Sometime in the fall of 1977 I was on a sales trip and received a telephone call from Bill Nunn, the owner and editor of a beautiful “coffee-table magazine” called Missouri Life.  Bill wanted to know if we had an interest in buying and operating his magazine.  He explained that they were in financial difficulty due mostly to his inability to sell enough advertising to pay the bills.

“We have over 25,000 subscribers–a good advertising base,” Bill explained, “but I’m terrible at selling; my strength is writing and editing so I thought it just made good sense to put our organizations together.”

Meanwhile “Missouri Network” was stable and projecting FY 77/78 profits at $75,000 on sales of just over a million. So “buying” Missouri Life, Inc. just seemed to make sense to all of us. I urged we move forward with the purchase.  I was cocky.  I had a strong belief in our ability to capture the regional market; Missouri Life was but another tool.  We agreed to absorb–as best I remember–some $100,000 in debt in return for taking the capital stock of that corporation, signing the deal on December 22, 1977. [Purchase Agreement  – PDF] It was a terrible business blunder which I’ll recount for you in two future installments.

Missouri Life Magazine had been operating out of the previous owner’s home — with the three or four staff persons going there each day. I purchased a turn-of-the-century home at 216 E. McCarty Street calling it “The Missouri Life Building”. It was built by a “Judge Buchanan”–a Cole County Commissioner–and was owned by that family until I bought it. The judge’s daughter was Mrs. Earl Klingel, of Dearborn, Michigan. It was a beautiful two-and-a-half story brick home with opulent oak trim, a grand staircase, and a large sleeping porch over the kitchen on the second floor. I purchased it in partnership with my father (the only business deal I ever did with him) for $36.700.

The place needed remodeling. We hired an excellent restoration architect, Laurent Jean Torbo, Jr. paying him for his plans, instead of cash, with a promised article in the magazine on his recent restoration of the Bethel community in northern Missouri. He did an excellent job retaining the gorgeous period home while making it suitable for offices complete with use of the attic space featuring a skylight. That restoration cost $54,000. It turned out really nice and was a perfect home for Missouri Life’s editorial and business offices. After the magazine was closed the space became Learfield’s home. Today it is a law office and remains a classic beauty along McCarty Street.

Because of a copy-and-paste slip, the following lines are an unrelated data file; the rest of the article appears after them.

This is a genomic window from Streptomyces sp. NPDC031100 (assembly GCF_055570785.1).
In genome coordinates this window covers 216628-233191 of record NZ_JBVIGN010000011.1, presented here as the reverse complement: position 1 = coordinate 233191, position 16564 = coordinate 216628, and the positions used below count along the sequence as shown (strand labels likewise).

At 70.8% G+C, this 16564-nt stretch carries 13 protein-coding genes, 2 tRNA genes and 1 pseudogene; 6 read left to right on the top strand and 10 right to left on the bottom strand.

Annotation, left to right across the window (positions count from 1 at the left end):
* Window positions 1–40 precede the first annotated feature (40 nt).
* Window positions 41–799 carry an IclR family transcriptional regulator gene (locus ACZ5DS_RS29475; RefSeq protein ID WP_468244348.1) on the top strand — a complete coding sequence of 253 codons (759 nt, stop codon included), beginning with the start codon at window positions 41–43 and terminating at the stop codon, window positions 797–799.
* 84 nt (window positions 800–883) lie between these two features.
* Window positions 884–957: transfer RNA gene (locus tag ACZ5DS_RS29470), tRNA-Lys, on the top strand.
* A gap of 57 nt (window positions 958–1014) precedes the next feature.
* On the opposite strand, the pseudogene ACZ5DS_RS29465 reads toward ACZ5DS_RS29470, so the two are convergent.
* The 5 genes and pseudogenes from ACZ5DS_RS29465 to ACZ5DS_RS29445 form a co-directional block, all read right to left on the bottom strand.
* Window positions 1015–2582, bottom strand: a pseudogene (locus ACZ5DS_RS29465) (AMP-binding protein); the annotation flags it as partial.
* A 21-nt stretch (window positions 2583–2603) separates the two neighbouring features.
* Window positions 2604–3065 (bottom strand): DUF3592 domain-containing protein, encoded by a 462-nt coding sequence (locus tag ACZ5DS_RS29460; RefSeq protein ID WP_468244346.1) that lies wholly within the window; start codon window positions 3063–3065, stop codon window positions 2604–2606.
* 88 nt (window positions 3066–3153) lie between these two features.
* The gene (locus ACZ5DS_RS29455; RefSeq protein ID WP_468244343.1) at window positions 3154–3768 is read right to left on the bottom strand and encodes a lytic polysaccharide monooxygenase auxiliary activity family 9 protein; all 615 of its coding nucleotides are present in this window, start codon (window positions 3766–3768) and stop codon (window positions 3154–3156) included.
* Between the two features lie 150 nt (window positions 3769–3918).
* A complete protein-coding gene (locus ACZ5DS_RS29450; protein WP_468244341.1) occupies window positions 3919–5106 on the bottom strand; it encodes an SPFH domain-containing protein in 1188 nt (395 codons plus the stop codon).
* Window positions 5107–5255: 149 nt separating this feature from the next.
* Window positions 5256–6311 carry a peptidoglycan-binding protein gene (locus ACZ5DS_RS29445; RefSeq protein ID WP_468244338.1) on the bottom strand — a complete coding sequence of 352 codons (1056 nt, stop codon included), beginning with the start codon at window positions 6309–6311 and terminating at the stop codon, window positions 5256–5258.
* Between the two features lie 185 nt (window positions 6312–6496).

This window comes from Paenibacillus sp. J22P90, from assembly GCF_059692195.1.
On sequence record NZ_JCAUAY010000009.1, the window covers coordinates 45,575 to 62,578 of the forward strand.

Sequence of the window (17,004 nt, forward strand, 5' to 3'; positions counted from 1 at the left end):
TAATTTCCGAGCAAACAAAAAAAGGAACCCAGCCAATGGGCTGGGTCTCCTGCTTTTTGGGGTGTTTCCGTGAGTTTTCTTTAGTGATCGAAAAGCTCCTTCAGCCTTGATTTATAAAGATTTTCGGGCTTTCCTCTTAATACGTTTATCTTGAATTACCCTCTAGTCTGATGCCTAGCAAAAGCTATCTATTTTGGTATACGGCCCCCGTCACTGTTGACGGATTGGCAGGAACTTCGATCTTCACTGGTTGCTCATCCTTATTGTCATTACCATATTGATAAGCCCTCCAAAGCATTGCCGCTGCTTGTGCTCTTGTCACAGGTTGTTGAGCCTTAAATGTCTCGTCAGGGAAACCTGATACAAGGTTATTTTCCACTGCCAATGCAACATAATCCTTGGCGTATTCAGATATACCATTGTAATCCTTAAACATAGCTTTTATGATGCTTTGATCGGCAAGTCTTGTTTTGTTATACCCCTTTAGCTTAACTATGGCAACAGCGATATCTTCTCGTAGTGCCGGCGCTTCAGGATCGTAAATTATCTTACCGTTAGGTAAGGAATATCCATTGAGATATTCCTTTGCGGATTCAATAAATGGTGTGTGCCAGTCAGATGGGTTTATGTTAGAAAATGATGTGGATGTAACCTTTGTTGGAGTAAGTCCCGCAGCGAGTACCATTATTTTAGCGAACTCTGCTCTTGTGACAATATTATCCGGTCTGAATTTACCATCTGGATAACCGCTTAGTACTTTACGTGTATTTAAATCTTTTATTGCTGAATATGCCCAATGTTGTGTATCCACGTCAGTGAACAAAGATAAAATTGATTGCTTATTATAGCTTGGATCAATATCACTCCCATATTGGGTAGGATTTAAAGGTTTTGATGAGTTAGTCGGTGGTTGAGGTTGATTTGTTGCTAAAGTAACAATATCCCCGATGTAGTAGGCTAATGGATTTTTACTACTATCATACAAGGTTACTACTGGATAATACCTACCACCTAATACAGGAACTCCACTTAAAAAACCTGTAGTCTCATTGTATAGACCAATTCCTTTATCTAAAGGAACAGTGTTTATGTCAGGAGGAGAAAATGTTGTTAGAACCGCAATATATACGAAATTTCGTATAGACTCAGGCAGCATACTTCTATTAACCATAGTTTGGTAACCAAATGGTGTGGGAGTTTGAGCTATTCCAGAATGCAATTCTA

I didn’t know anything about publishing a magazine. I admitted that upfront.  But, I jumped right in to the advertising sales effort, hiring a young recent graduate from Northeast Missouri State (now Truman State University) to oversee sales.  His name was Robert Fowler.  And Robert hired Joyce Steinman, Nip Neidert, Carolyn Paneitz, and others to help him.  Bill Nunn continued a strong hand on editorial.

We tried everything we could think of to increase circulation and sales and did grow considerably but not sufficiently to offset higher and higher costs.  We changed editors when Nunn refused to mainstream advertising throughout the book instead of ghetto-ing it at the end. John Hall was the new guy–a gregarious, mountain-man type–the antithesis of the meek Nunn.  We had special “double-editions”.  We tried ten-times per year instead of six. We bought a computer to handle circulation and to print the address tabs.  We had features on and about anyone who could spend money with us.  Nothing seemed to work.  We’d get close to profitability, but that was all.

I was discouraged and so was Learfield’s board, as the losses were being paid for directly out of Learfield’s profits, thus forcing the parent corporation to increase its borrowing. Board minutes reflected this struggle.  In meeting after meeting committees were formed, resolutions passed, and promises were made that didn’t stop the bleeding. So, on May 1, 1981–28 months after it’s purchased–I brought the staff in to my office and announced we were closing Missouri Life.

Over those 28-months we’d racked up $555,600 in losses.  Just two-plus years earlier we were a profitable venture.  Now we were hugely in debt.  Moreover the five other shareholders were grumpy.  Yes, they’d been part of all we had done, but I’d brought them the opportunity; I’d managed things day-to-day; and I’d failed them.